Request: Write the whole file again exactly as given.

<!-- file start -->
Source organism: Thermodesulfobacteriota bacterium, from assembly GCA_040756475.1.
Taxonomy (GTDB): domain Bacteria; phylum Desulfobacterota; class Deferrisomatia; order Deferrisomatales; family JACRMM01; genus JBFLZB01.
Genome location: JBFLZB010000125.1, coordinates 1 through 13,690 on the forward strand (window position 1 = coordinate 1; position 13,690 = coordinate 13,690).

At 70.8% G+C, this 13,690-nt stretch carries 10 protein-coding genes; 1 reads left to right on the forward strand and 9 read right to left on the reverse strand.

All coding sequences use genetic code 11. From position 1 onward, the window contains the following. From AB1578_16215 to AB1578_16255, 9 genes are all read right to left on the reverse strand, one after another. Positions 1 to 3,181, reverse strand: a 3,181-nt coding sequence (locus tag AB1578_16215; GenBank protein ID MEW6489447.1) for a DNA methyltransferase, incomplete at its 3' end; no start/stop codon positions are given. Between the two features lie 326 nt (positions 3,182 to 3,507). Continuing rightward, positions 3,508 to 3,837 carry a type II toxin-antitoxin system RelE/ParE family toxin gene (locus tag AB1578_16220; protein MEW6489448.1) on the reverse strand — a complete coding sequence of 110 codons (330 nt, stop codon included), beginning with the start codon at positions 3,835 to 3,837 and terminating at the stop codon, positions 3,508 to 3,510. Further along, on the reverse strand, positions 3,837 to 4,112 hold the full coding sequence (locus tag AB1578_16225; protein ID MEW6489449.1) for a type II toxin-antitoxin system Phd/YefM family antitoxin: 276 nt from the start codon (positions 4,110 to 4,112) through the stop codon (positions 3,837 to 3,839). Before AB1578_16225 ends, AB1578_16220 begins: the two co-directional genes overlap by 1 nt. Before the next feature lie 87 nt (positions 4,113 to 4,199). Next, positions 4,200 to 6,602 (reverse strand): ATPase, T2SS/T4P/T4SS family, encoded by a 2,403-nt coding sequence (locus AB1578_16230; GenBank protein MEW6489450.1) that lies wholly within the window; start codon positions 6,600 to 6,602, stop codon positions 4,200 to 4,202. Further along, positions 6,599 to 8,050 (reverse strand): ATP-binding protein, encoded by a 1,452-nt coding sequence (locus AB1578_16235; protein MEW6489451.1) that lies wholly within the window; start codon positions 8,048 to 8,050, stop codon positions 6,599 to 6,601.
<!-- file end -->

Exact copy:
Source organism: Thermodesulfobacteriota bacterium, from assembly GCA_040756475.1.
Taxonomy (GTDB): domain Bacteria; phylum Desulfobacterota; class Deferrisomatia; order Deferrisomatales; family JACRMM01; genus JBFLZB01.
Genome location: JBFLZB010000125.1, coordinates 1 through 13,690 on the forward strand (window position 1 = coordinate 1; position 13,690 = coordinate 13,690).

At 70.8% G+C, this 13,690-nt stretch carries 10 protein-coding genes; 1 reads left to right on the forward strand and 9 read right to left on the reverse strand.

All coding sequences use genetic code 11. From position 1 onward, the window contains the following. From AB1578_16215 to AB1578_16255, 9 genes are all read right to left on the reverse strand, one after another. Positions 1 to 3,181, reverse strand: a 3,181-nt coding sequence (locus tag AB1578_16215; GenBank protein ID MEW6489447.1) for a DNA methyltransferase, incomplete at its 3' end; no start/stop codon positions are given. Between the two features lie 326 nt (positions 3,182 to 3,507). Continuing rightward, positions 3,508 to 3,837 carry a type II toxin-antitoxin system RelE/ParE family toxin gene (locus tag AB1578_16220; protein MEW6489448.1) on the reverse strand — a complete coding sequence of 110 codons (330 nt, stop codon included), beginning with the start codon at positions 3,835 to 3,837 and terminating at the stop codon, positions 3,508 to 3,510. Further along, on the reverse strand, positions 3,837 to 4,112 hold the full coding sequence (locus tag AB1578_16225; protein ID MEW6489449.1) for a type II toxin-antitoxin system Phd/YefM family antitoxin: 276 nt from the start codon (positions 4,110 to 4,112) through the stop codon (positions 3,837 to 3,839). Before AB1578_16225 ends, AB1578_16220 begins: the two co-directional genes overlap by 1 nt. Before the next feature lie 87 nt (positions 4,113 to 4,199). Next, positions 4,200 to 6,602 (reverse strand): ATPase, T2SS/T4P/T4SS family, encoded by a 2,403-nt coding sequence (locus AB1578_16230; GenBank protein MEW6489450.1) that lies wholly within the window; start codon positions 6,600 to 6,602, stop codon positions 4,200 to 4,202. Further along, positions 6,599 to 8,050 (reverse strand): ATP-binding protein, encoded by a 1,452-nt coding sequence (locus AB1578_16235; protein MEW6489451.1) that lies wholly within the window; start codon positions 8,048 to 8,050, stop codon positions 6,599 to 6,601.